[IMGCAP(1)]While reflecting on a telephone call with the Senate Democratic Campaign Chairman, George Smathers, on Saturday, Nov. 23, 1963, Lyndon B. Johnson said, “You don’t learn anything when you’re talking.”

The day before this conversation, President John F. Kennedy had been assassinated, and LBJ was thrust into presidency. On the first full day of LBJ’s presidency, he consumed as much information as he could in order to absorb the enormity of the situation, according to the best-selling biography, “The Passage of Power: The Years of Lyndon B. Johnson,” by Robert Caro. He need to determine how to deal with the outrage and emotions that consumed the people in the United States, how to show the world that the transition of power was seamless, how to encourage the Kennedy followers to now follow the new president, and lastly how to strategize the best way to pass the Kennedy policy legacy through the legislature.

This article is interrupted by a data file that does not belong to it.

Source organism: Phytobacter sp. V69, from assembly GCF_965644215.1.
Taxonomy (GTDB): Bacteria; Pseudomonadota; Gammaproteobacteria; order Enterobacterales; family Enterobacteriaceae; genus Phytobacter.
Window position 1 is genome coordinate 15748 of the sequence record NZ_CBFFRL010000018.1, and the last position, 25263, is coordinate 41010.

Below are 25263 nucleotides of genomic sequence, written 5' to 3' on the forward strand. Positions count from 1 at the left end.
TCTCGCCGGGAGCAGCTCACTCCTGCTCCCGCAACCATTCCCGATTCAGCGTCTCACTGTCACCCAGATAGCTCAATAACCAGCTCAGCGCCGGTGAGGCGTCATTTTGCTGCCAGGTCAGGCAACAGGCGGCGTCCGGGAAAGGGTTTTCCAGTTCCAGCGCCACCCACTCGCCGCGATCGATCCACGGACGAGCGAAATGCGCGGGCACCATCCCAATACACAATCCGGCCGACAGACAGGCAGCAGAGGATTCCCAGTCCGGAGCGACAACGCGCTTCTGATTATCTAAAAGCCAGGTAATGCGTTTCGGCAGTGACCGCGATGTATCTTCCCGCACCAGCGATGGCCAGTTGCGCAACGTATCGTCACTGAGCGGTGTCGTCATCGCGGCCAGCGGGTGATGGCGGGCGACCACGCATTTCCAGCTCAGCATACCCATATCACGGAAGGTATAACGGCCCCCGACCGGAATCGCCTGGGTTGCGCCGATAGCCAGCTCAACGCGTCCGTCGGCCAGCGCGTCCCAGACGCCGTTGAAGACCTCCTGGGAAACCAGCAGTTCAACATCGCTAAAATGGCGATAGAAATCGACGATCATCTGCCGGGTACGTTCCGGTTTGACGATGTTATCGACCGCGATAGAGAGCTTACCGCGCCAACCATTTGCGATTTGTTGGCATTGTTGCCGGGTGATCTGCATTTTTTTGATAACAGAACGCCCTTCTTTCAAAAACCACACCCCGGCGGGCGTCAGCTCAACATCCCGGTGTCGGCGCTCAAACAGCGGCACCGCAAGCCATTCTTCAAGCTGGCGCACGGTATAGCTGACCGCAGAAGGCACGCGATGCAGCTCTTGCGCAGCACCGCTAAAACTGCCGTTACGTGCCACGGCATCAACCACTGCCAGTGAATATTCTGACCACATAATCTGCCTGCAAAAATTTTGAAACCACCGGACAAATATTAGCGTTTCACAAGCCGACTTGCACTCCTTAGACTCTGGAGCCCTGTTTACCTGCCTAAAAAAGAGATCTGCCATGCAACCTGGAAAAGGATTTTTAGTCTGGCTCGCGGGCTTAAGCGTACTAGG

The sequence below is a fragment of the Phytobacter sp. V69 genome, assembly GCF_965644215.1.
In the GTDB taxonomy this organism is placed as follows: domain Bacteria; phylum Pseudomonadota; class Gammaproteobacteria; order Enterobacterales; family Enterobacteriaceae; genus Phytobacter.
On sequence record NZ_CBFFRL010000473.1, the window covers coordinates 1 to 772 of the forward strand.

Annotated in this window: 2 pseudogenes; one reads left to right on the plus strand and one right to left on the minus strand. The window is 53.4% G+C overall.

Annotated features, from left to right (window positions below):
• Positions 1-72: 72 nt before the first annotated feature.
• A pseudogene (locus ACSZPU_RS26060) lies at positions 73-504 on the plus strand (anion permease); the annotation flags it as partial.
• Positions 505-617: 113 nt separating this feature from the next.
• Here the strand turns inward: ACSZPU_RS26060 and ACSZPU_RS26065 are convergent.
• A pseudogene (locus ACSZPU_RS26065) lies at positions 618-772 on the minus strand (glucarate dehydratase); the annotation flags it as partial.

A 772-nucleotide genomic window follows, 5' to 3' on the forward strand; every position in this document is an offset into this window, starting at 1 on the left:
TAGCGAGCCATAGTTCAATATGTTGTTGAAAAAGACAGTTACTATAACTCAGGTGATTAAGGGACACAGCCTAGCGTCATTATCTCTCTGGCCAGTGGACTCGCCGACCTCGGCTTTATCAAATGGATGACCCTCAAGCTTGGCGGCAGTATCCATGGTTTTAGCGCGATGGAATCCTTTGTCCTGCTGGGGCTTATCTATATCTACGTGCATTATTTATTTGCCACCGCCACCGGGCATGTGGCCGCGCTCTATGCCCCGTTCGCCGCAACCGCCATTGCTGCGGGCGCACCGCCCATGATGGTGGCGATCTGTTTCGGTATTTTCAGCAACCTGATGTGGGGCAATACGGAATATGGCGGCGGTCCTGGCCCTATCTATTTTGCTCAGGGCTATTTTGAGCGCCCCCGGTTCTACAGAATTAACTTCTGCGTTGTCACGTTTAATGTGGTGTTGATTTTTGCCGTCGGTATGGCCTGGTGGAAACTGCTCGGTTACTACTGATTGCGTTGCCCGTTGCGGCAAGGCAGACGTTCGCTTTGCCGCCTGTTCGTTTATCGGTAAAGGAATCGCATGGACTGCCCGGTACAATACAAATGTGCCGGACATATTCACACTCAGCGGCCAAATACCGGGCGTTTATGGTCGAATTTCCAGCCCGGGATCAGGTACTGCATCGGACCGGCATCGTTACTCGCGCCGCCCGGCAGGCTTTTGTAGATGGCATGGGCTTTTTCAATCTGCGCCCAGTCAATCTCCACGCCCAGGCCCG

Register or login for access to this item and much more

All Accounting Today content is archived after seven days.

Community members receive:
  • All recent and archived articles
  • Conference offers and updates
  • A full menu of enewsletter options
  • Web seminars, white papers, ebooks

Don't have an account? Register for Free Unlimited Access